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ANCHORAGE - Estimates of copper and gold reserves of a proposed southwest Alaska mine have grown again.
According to 2007 drill results released Monday, the value of minerals discovered so far at Pebble is between $345 billion and $500 billion.
Drilling last year at the deposit north of Iliamna added billions of pounds of copper and millions of ounces of gold, an increase valued at $11 billion to $35.4 billion.
The companies exploring Pebble say converting the minerals into dollars at this point is somewhat misleading.
"It's highly unlikely that we'll seek to develop the entirety of the (deposit)," said Sean Magee, spokesman for the Pebble Partnership, the joint venture exploring Pebble.
The partnership includes one of the world's largest mining companies, London-based Anglo American, and the junior mining company, Northern Dynasty Minerals Ltd., based in Vancouver, British Columbia.
The size of a possible Pebble mine could be curtailed by economics and by feedback from Bristol Bay communities, Magee said.
Strong opposition has formed to the proposed mine because of the prospect's location in the headwaters of two of the five major river drainages that supply Bristol Bay's world-class salmon runs.
The estimate Monday does not take into account the cost of building and operating a mine, or future changes in the price of copper or gold, Magee said. Building Pebble could cost up to $5 billion and annual operations could cost hundreds of millions, he said.
The new drilling results show copper is still the dominant metal in volume and potential value.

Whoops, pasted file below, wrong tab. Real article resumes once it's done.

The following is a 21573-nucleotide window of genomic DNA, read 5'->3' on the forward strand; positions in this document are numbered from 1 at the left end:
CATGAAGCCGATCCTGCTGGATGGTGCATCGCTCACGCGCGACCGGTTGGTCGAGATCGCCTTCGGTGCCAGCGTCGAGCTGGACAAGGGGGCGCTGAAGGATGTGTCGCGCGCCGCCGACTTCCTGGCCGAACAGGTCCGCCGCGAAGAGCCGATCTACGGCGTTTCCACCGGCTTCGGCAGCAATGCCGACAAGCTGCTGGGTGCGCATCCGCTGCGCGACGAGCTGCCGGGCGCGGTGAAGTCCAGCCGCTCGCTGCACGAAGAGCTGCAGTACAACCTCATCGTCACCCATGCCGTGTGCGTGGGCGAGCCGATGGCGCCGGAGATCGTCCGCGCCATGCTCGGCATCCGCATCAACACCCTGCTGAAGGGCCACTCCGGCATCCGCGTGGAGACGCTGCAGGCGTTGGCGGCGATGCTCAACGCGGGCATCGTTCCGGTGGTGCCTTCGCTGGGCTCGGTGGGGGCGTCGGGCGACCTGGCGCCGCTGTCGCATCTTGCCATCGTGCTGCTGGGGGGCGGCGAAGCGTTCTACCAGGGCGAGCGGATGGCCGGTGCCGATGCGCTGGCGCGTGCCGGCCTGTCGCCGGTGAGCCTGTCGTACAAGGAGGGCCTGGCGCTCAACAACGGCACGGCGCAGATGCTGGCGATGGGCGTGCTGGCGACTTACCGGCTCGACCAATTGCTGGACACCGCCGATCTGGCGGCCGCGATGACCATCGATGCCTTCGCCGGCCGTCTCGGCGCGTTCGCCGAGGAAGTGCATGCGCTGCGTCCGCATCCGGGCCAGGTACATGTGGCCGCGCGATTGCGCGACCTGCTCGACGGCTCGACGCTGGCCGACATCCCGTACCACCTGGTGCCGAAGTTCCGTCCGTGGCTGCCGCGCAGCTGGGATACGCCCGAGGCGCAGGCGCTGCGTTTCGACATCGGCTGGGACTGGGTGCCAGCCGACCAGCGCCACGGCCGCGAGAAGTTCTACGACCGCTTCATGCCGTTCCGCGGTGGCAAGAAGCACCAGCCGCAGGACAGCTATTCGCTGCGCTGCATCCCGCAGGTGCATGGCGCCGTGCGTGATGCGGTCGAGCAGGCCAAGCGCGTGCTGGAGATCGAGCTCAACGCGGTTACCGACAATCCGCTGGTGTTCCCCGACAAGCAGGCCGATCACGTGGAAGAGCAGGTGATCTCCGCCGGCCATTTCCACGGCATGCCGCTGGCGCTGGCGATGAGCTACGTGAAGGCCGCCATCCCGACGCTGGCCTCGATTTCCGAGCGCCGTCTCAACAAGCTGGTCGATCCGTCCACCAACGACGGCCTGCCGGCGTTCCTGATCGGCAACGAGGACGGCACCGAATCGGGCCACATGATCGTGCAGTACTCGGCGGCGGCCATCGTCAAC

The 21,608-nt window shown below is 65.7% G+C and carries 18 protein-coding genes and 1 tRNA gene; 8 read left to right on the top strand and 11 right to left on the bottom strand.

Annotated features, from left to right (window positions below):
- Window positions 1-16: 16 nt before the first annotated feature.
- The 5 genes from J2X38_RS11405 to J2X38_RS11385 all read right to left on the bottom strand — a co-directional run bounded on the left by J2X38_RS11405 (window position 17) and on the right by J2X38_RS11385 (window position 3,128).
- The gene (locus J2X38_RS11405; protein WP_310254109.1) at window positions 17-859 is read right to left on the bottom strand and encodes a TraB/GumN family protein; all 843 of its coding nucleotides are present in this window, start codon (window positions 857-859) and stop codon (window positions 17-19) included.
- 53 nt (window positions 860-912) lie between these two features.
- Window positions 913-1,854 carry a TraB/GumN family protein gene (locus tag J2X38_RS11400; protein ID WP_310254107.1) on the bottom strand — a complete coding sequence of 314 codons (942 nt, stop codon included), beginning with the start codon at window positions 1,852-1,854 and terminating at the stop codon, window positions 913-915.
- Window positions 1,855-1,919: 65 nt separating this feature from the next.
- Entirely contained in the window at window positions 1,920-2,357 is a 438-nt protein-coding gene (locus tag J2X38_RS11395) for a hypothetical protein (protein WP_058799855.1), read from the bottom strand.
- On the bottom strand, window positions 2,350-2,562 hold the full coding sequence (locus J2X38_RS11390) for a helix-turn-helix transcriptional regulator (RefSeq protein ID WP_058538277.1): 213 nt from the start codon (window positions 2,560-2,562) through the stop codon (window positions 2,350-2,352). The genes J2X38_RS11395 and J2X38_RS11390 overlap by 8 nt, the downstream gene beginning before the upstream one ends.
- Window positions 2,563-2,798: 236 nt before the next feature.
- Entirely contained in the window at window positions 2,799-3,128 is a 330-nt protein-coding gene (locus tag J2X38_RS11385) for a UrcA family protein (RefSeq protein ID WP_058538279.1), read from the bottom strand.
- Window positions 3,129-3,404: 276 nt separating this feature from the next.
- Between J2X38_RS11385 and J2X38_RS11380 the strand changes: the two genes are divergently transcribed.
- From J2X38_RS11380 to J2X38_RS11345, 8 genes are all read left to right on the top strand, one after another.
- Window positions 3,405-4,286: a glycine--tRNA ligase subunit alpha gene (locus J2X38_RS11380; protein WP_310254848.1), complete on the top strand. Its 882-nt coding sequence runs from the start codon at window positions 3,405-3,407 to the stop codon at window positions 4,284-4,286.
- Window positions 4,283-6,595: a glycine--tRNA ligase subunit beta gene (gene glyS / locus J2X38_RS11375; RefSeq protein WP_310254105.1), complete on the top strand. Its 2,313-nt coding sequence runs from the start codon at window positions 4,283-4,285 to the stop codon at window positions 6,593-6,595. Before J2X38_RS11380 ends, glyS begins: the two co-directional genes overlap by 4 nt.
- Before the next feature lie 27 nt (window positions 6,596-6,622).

The updated estimate showed 51.7 billion to 73.7 billion pounds of copper, worth up to $280 billion, plus 66.1 million to 87 million ounces of gold, worth up to $82 billion.
It also estimated 2.6 billion to 4.2 billion pounds of molybdenum, worth up to $139 billion.
The reason for the range in the volume of metal is the use of different "cut-off values," which set different criteria for the grades at which copper and gold would be mined.
Mining experts said Monday that they prefer using more conservative "cut-off" values, which correspond to richer grades.
"If the price of metals went down, you could still mine it," said David Szumigala, a geologist with the state Division of Geological and Geophysical Surveys.
Drilling at Pebble last year helped develop more confidence for the exploring companies about the amount of metal in the deposit. Drilling planned this year will further define it, Magee said.
The mining companies will use drilling results to prepare a pre-feasibility study, an internal document that they will consult when deciding whether to propose building a mine to their boards, he said.
Anglo American will decide whether to invest more money in Pebble based on the outcome of the study, Magee said.
If the companies decide to pursue a mine, they would likely apply for permits in 2009, and could start producing metal in 2015, according to Northern Dynasty officials.